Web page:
Continue with our COVID pandemic tips and tricks series. In the last post, we showed you how you can make good use of your existing DSLR or Mirrorless camera as your webcam to step up the online conference game. Regardless of your position, your online presentation about yourself is the first and foremost impression. Have a good image in the online zoom call will have you stand out and impresses others.
Probably by now, you’ve already mastered and maybe even tired of online zoom calls (etc). If you are one of those that want to improve your online presence stick around we will go over some interesting things you can do with OBS Studio. (open broadcaster software)
With OBS you can set your scene as a virtual camera, regardless what’s projected. In Windows the Virtual Camera option is a part of the out of the box software no longer need to install additional plugin. You will find the “Start Virtual Camera” towards the bottom right corner.
This will enable and add an additional webcam for your PC to recognize. If you go to your online video call apps, you should be able to find that as an option under your video source. Here I’m using Google Meet as an example, you can see the OBS Virtual Camera is listed.
There are endless things you can do with OBS’s Virtual Camera. You can route all real webcam footages through this app to do additional process before send them as video signal to the zoom call etc. An example of this would be adding additional filters on top of the original video source.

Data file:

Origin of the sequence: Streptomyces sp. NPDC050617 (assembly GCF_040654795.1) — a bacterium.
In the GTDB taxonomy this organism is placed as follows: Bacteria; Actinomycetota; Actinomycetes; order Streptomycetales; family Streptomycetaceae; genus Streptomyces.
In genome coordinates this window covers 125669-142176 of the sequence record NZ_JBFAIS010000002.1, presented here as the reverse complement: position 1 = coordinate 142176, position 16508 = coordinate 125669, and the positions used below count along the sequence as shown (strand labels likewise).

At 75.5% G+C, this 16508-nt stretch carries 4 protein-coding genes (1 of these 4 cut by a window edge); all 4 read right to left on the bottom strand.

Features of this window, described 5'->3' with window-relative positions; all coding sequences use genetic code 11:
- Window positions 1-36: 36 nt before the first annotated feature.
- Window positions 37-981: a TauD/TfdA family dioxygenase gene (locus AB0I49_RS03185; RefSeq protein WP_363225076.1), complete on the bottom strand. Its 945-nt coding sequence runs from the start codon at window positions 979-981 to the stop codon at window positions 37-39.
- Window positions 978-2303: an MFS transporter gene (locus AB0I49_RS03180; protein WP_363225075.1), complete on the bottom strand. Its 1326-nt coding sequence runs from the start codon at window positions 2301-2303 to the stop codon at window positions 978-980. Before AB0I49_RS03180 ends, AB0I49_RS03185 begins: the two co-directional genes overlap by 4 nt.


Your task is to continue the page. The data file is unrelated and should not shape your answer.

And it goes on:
In my case, I’d like to make a few adjustments, like applying some color corrections to the webcam feed.
You can also simply put text or any pictures to frame a scene. Whatever you see in the preview will be projected to your virtual camera.
Below is what this scene would look like if we are in a Google Meet. The preview originally shows flipped but with OBS you can easily control and flip the mirror to correct the output.
If you are interested in a step up your webcam check out OBS’s guide on how to use this powerful software, here. The skills you learned here will not only apply during the pandemic but when the COVID is all over. You’ve gained transferable skills that allow you to use this elsewhere.